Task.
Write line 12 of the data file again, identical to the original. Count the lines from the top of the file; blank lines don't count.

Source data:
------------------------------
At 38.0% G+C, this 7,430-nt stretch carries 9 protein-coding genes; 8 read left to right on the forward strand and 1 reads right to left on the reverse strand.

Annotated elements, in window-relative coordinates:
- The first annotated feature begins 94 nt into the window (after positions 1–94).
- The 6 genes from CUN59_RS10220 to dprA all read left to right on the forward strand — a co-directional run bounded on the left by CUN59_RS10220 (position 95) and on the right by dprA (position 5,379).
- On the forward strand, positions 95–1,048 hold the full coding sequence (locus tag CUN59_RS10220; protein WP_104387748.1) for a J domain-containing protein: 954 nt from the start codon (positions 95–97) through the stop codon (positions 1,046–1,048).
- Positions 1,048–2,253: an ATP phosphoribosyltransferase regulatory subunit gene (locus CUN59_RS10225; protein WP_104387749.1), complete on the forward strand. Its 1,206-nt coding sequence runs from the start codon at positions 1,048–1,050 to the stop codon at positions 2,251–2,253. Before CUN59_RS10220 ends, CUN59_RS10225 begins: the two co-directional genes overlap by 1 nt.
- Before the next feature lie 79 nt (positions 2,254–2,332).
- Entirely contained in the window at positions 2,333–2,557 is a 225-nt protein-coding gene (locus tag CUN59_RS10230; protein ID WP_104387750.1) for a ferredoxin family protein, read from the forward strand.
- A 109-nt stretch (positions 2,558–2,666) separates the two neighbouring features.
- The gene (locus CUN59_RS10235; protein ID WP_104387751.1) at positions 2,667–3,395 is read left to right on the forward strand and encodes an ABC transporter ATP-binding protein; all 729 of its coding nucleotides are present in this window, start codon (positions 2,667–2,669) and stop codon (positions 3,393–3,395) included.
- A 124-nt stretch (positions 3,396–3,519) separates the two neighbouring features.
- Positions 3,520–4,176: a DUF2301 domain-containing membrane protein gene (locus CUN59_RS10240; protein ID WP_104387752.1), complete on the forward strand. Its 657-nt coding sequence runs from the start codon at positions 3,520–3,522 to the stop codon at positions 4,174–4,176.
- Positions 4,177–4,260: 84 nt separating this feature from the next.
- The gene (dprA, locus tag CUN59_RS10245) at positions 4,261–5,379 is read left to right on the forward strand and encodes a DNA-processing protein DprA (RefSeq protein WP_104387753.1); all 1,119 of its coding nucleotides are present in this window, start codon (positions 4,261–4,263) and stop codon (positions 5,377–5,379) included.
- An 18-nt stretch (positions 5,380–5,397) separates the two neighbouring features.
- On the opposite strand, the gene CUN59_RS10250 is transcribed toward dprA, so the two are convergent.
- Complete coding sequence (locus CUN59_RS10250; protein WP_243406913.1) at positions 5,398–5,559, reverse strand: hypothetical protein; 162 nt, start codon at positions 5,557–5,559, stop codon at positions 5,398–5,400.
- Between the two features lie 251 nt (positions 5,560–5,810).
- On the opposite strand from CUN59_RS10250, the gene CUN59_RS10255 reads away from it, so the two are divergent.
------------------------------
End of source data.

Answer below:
- Positions 3,520–4,176: a DUF2301 domain-containing membrane protein gene (locus CUN59_RS10240; protein ID WP_104387752.1), complete on the forward strand. Its 657-nt coding sequence runs from the start codon at positions 3,520–3,522 to the stop codon at positions 4,174–4,176.